'There's just no way': Analysts say alternative supplies wouldn't be able to fully replace Russian oil
- While there are alternatives to Russian oil, they would be insufficient or difficult logistically if the U.S. and its allies were to ban Russian energy imports, analysts said Tuesday.
- Vandana Hari, founder of Vanda Insights, said only some Russian supplies could be swapped with that of OPEC members, but they would have to "simultaneously stretch themselves to their maximum capacity."
- KPMG's Regina Mayor added: "There are other sources of oil supply. It's just really questionable about how quickly they can come online, the logistics of getting them to where they're actually needed."
While there are alternatives to Russian oil, they would be insufficient or difficult logistically if the U.S. and its allies were to ban Russian energy imports, analysts said Tuesday.
"There's just no way even OPEC+ and even combined Iran and Venezuela could make up for it," Vandana Hari, founder of energy intelligence firm Vanda Insights, told CNBC's "Squawk Box Asia."
Russia's war in Ukraine shows no sign of abating as the U.S. and its allies weigh banning Russian oil and natural gas imports. Oil prices spiked to highs not seen since 2008, though later pared those gains. There was also concern that Russia could retaliate by cutting natural gas supplies to Europe.
To be sure, some Russian capacity could be replaced, Hari said.
Russia exports about 5 million barrels of crude oil per day, according to the International Energy Agency. Of that, Hari said about 2 million could be replaced if OPEC members Saudi Arabia, Iraq, Kuwait and the United Arab Emirates "were able to simultaneously stretch themselves to their maximum capacity."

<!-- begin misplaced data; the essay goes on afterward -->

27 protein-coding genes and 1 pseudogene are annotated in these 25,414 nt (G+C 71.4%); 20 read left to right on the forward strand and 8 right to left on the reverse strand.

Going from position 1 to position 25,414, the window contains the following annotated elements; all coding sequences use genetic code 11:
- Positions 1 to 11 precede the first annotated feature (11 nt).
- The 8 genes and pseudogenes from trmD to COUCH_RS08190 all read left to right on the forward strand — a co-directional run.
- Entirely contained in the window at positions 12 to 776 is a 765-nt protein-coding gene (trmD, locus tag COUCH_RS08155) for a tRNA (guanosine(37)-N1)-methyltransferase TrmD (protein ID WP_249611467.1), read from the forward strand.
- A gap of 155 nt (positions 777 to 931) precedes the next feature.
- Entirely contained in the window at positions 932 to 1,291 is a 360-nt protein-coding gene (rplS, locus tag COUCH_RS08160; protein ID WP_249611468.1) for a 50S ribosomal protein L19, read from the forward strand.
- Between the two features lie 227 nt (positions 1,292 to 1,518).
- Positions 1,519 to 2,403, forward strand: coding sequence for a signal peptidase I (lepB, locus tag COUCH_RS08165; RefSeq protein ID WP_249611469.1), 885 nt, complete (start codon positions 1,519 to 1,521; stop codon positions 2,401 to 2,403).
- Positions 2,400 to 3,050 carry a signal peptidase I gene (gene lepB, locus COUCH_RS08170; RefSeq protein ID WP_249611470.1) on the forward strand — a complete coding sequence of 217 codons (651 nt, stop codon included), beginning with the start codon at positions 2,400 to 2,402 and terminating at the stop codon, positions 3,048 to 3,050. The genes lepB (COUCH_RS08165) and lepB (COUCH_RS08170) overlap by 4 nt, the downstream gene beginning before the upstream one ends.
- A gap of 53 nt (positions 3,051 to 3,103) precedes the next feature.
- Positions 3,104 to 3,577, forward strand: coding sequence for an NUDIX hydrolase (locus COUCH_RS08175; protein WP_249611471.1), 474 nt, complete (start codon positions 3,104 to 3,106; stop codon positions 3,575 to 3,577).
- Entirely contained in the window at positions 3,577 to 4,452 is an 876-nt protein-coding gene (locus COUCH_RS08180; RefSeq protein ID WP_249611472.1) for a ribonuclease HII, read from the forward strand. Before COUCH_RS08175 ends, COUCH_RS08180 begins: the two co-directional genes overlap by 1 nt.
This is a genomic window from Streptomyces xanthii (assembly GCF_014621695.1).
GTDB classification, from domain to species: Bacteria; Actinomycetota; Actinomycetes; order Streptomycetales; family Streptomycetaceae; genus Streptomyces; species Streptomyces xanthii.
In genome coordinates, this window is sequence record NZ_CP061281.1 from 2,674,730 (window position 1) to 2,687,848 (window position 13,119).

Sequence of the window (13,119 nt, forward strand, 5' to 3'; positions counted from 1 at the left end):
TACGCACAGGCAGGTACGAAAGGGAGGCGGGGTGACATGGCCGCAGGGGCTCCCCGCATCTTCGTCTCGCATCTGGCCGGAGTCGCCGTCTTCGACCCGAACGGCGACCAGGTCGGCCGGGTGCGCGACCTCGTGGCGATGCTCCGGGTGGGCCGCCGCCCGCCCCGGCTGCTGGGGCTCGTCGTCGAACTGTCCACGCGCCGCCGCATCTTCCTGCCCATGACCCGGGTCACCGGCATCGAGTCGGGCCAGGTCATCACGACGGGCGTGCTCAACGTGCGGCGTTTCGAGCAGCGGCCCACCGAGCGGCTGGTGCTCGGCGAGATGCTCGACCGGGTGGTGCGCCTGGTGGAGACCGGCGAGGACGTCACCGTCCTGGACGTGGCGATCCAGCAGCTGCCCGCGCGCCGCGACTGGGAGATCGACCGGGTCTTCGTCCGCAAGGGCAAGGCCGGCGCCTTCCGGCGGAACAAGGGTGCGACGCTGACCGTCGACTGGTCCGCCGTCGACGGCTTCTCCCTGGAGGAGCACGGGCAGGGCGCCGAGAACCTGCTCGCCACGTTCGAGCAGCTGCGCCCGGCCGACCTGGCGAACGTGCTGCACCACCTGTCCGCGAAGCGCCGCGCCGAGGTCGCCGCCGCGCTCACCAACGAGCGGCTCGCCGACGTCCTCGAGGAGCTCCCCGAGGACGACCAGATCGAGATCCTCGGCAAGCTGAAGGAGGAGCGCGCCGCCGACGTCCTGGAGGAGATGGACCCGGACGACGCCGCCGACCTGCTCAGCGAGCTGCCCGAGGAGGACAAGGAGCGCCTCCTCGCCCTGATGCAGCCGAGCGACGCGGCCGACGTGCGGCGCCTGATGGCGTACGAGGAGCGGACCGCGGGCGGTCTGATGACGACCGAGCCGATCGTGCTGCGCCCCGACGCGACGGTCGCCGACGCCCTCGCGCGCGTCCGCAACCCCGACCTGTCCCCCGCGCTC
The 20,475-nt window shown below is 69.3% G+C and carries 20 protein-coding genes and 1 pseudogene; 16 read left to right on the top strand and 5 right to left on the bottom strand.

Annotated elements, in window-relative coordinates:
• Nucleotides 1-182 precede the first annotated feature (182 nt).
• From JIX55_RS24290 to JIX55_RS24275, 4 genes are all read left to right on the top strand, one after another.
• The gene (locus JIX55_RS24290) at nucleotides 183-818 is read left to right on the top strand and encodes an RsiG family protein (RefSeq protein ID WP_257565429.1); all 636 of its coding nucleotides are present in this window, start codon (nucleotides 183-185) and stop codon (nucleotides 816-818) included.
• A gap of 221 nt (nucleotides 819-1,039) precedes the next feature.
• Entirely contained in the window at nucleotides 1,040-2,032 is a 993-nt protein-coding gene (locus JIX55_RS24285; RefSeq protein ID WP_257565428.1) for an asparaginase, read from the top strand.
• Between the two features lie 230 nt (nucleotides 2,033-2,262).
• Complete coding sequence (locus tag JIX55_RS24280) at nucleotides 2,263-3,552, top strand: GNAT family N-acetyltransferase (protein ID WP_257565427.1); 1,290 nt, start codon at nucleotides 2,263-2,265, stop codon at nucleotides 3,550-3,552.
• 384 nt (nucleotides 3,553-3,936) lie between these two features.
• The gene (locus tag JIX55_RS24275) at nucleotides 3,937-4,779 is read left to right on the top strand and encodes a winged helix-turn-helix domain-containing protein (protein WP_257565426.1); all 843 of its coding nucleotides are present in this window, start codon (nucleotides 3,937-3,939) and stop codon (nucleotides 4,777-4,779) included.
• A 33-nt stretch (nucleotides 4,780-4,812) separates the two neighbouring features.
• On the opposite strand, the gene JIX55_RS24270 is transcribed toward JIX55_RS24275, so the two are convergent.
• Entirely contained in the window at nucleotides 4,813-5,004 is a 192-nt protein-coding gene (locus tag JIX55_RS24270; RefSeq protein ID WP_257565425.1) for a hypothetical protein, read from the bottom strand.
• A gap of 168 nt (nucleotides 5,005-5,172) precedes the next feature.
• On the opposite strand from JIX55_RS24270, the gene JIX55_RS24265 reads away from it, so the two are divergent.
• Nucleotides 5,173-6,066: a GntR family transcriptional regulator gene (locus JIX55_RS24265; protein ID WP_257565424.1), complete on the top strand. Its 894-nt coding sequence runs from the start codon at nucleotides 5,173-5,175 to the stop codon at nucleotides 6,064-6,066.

Hari said, however, a lot of the spare capacity within OPEC and its allies, known as OPEC+, is also Russian.
The problem is OPEC+ would have to "reopen" their production quota system and it "just does not seem inclined to do anything of that sort just yet," she said. Any cuts or increases to the output of OPEC+ countries are measured against a baseline — the higher that number, the more oil a country is allowed to pump.
Regina Mayor, KPMG's U.S. national sector leader of energy and natural resources, also added that OPEC+ has been "incredibly disciplined around how they return crude to the market."
"There are other sources of oil supply. It's just really questionable about how quickly they can come online, the logistics of getting them to where they're actually needed," she told CNBC on Tuesday.
Elsewhere, the U.S. was reportedly also in discussions with Venezuela to lift sanctions on its oil, as it sources for alternatives to Russia.
But even if those sanctions were lifted, Hari said that would only free up another 100,000 barrels a day from Venezuela — "certainly nothing that would come even close to offsetting the disruption in Russian supplies."
Russia is the world's third-largest oil producer after the U.S. and Saudi Arabia. It's also the biggest exporter of crude oil to global markets and the top supplier of natural gas to the European Union, about 43%.
Last week, Europe's energy chief told CNBC the EU has a contingency plan in case Russia cuts off gas supplies to the bloc. The EU has repeatedly talked up the need to diversify its suppliers, but that has not materialized. Now, amid a war in Ukraine on its eastern flank, the European Commission, the executive arm of the EU, has said it wants to finally put an end to this dependency on Russia.
— CNBC's Silvia Amaro contributed to this report.